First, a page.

A glider is a type of aircraft that does not have an engine and relies on the natural forces of lift and gravity to stay aloft. It is designed to glide through the air, making use of thermals and updrafts to gain altitude and maintain its flight. Popular gliding competitions are various types of cross-country flying.
Gliders are usually made of lightweight materials such as composite materials or aluminum alloys, which allow them to fly with little resistance. They have long, slender wings with a high aspect ratio, which means they have a high wingspan compared to their chord. This design helps them to stay aloft and achieve high glide ratios, which is the distance they can travel forward for every unit of altitude lost.
Gliders are launched into the air by a tow plane or winch, which provides the initial lift needed to get the glider off the ground. A winch launch is a very cheap and exhilarating way to get to flying altitude, which is usually about 1,000 feet. Once in the air, the pilot uses their knowledge of the air currents to maintain altitude and navigate through the sky.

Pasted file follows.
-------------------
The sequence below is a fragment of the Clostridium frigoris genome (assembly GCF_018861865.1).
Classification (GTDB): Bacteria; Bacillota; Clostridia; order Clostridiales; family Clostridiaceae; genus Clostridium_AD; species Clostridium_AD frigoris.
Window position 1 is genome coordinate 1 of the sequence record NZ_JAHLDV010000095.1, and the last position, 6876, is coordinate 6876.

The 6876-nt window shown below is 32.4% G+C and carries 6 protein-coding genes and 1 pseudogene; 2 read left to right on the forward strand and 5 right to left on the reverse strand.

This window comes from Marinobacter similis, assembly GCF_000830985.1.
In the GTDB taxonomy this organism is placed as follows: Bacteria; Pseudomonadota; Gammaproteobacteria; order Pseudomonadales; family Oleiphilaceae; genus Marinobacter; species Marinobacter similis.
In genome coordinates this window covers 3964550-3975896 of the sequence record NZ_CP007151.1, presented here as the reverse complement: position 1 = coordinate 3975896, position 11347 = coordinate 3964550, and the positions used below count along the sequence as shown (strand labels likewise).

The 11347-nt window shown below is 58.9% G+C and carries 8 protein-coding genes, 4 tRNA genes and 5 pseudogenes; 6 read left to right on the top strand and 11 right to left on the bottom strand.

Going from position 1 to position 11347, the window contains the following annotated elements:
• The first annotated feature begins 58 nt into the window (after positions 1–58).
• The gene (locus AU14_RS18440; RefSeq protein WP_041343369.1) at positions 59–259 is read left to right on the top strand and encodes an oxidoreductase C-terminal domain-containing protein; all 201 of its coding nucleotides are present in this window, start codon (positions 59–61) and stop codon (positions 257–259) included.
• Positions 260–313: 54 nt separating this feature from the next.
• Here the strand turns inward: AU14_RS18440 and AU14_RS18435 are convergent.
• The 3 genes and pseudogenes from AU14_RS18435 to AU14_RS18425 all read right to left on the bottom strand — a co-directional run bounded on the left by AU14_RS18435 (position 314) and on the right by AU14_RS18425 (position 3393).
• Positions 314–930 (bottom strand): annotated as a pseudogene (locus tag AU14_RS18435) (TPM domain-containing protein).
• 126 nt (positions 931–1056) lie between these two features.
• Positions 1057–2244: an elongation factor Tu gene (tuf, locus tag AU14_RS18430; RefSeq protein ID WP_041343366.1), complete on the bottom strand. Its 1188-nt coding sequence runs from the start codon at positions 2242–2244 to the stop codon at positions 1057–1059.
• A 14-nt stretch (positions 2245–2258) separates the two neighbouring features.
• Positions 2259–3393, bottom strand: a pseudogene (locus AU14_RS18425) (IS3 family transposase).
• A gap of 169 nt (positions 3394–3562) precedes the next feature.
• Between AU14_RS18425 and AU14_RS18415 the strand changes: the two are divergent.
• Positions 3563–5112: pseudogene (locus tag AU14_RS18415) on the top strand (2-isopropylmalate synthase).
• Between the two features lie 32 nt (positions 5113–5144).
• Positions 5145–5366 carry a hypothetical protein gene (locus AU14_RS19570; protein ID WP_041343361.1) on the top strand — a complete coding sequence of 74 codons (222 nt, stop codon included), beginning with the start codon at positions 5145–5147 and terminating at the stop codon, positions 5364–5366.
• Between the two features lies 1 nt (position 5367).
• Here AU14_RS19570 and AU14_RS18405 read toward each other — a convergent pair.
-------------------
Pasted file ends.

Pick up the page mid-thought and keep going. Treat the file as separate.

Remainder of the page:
Gliders are popular for recreational and competitive flying, as they offer a unique and exhilarating experience of soaring silently through the air. They are also used for scientific research and military purposes, such as reconnaissance and training.
A common question people ask, ‘What do you do in an emergency?’. Easy, what kind of emergency can you have? There’s no engine in it, so there’s no risk of engine failure. If you can’t find any thermals (up-drafts) to help keep you aloft, you do an “out landing”. Which means, you choose an empty field and land in it. You radio or call friends back at the club to come with the trailer to pick you up. You remove the wings and pack it up. That night you buy everyone a round of beers.